Drone to the face doesn't stop Bone Thugs-n-Harmony show

The hip-hop rhythms of Bone Thugs-n-Harmony are too fierce to be stopped. Even by a drone to the face.

The group was performing at the High Life Music Festival in Victorville on Sunday when a drone buzzed up and smacked rapper Stanley "Flesh-N-Bone" Howse in the face. He winced and grabbed his head, but he and the rest of the group didn't stop the show or even the song.

It's not clear whether a fan, the band or someone connected to the festival had launched the drone, which was about 2 feet wide.

Messages left with police and representatives for the group weren't immediately returned.

Bone Thugs-n-Harmony, whose other members are Bizzy Bone, Wish Bone, Layzie Bone and Krayzie Bone, began in Cleveland in 1993 and is known for mixing singing with rap.

Liev Schreiber, Naomi Watts separating after 11 years

Liev Schreiber and Naomi Watts are separating after 11 years together.

The celebrity couple says in a joint statement Monday they've "come to the conclusion that the best way forward for us as a family is to separate as a couple."

Schreiber and Watts have been together since 2005.

They have two children and are not married.

They added in the statement "it is with great love, respect and friendship in our hearts that we look forward to raising our children together and exploring this new phase of our relationship."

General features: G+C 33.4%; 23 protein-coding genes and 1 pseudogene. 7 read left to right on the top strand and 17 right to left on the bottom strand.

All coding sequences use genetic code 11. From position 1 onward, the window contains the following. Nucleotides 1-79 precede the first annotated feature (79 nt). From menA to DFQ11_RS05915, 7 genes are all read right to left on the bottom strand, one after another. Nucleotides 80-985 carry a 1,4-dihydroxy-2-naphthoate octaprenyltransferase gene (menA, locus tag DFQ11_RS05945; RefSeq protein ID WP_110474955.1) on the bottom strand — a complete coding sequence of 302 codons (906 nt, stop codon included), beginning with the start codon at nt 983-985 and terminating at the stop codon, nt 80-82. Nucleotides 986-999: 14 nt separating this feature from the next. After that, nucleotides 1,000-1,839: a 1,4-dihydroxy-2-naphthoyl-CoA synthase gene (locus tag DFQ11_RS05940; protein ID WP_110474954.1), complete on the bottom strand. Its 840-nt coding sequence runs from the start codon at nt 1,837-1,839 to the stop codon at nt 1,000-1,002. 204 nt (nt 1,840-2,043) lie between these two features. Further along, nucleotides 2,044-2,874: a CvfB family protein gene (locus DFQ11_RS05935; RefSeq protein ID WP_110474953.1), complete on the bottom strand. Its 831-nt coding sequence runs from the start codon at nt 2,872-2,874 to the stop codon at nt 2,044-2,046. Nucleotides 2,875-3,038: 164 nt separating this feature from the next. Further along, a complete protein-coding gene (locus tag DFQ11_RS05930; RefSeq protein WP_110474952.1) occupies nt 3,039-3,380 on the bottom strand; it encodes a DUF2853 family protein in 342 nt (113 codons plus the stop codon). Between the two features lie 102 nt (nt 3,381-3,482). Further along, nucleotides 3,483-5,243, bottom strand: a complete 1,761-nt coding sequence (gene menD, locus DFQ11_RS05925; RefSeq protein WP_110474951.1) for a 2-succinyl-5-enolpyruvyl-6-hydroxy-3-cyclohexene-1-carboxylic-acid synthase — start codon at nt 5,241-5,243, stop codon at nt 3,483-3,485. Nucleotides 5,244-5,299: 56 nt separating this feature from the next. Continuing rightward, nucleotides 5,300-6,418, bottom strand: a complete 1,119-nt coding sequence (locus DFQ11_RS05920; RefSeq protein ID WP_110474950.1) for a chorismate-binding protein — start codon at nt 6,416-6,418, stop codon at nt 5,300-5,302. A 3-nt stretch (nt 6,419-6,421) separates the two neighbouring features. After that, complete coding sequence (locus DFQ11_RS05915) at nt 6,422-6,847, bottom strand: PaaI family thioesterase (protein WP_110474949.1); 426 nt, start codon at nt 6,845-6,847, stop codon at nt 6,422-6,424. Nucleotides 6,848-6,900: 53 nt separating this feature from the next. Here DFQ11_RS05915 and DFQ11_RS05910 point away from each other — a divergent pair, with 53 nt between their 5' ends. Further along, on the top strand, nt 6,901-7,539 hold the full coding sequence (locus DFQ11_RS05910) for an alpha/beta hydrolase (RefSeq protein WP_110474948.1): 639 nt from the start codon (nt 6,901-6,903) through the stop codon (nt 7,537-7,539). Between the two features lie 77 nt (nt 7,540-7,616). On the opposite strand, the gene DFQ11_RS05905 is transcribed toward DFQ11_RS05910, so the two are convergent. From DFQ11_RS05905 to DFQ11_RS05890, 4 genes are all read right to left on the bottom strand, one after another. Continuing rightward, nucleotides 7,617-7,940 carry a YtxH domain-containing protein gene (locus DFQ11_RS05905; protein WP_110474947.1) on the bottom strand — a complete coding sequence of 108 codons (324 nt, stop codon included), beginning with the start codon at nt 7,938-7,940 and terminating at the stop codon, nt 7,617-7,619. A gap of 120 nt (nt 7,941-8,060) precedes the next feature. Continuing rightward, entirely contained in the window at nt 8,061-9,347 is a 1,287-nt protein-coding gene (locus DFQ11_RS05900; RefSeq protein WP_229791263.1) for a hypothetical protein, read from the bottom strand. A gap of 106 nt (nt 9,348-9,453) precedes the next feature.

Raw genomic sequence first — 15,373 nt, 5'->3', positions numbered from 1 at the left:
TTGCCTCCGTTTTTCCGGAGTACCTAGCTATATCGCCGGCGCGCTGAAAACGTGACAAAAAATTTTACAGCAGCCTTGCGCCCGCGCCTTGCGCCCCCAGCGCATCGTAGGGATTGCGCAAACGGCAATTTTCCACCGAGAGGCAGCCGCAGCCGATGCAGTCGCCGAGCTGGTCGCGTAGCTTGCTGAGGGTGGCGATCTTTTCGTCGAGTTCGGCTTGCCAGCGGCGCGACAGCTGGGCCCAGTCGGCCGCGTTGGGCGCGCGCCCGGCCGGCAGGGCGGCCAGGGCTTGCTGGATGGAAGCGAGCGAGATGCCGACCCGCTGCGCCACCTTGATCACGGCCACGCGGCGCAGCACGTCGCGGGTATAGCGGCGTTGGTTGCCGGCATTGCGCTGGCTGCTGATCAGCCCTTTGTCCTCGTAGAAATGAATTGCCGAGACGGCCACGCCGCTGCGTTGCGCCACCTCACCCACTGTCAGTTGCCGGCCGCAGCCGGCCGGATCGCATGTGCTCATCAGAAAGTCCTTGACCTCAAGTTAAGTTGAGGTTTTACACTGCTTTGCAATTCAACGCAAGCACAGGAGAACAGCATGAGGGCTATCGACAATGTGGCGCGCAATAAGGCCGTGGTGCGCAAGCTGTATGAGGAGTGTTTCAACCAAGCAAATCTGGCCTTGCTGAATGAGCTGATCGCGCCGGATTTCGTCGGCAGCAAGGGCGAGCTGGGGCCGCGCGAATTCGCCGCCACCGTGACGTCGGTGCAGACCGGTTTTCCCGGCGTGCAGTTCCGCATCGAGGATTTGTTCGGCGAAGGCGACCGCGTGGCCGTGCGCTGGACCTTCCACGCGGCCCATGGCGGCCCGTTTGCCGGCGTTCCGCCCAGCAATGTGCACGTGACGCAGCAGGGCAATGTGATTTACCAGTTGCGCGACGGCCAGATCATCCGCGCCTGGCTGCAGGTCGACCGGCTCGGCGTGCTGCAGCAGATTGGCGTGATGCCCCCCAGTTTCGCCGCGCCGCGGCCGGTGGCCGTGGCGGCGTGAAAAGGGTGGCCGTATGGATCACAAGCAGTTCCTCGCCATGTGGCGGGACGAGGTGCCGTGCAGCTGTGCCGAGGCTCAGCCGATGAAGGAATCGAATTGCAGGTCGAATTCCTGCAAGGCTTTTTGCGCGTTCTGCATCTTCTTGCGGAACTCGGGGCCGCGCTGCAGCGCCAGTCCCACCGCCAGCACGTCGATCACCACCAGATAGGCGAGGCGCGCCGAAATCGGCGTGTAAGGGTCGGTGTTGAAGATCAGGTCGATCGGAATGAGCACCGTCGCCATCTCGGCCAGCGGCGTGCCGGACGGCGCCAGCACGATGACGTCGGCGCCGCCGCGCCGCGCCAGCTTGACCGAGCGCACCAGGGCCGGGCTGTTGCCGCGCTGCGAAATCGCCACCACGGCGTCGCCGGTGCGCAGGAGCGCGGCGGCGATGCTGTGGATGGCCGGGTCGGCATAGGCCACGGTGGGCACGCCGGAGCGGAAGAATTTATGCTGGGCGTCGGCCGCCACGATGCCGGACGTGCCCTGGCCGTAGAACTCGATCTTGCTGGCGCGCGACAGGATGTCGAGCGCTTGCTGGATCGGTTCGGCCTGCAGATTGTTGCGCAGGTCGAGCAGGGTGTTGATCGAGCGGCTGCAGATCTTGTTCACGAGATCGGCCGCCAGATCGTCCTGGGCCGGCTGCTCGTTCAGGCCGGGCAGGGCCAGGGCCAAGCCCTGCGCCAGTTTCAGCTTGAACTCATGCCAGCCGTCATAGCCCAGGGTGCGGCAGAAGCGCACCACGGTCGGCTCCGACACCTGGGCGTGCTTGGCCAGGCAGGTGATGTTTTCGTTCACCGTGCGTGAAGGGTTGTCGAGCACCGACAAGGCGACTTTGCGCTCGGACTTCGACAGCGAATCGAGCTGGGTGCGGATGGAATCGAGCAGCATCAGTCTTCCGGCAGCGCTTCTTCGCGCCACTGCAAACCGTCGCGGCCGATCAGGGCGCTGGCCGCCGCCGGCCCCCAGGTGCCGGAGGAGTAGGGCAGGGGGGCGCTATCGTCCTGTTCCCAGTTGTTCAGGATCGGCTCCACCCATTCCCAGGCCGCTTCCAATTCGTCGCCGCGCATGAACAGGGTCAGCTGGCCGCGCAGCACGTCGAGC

No other details were provided.

Schreiber stars in the Showtime series "Ray Donovan" and his film credits include "X-Men Origins: Wolverine," ''Salt" and "Scream."

Watts has appeared in such movies as "St. Vincent," ''The Ring" and "Mullholland Drive."

Liev Schreiber, Naomi Watts separating after 11 years

Liev Schreiber and Naomi Watts are separating after 11 years together.

The celebrity couple says in a joint statement Monday they've "come to the conclusion that the best way forward for us as a family is to separate as a couple."

Schreiber and Watts have been together since 2005.

They have two children and are not married.

They added in the statement "it is with great love, respect and friendship in our hearts that we look forward to raising our children together and exploring this new phase of our relationship."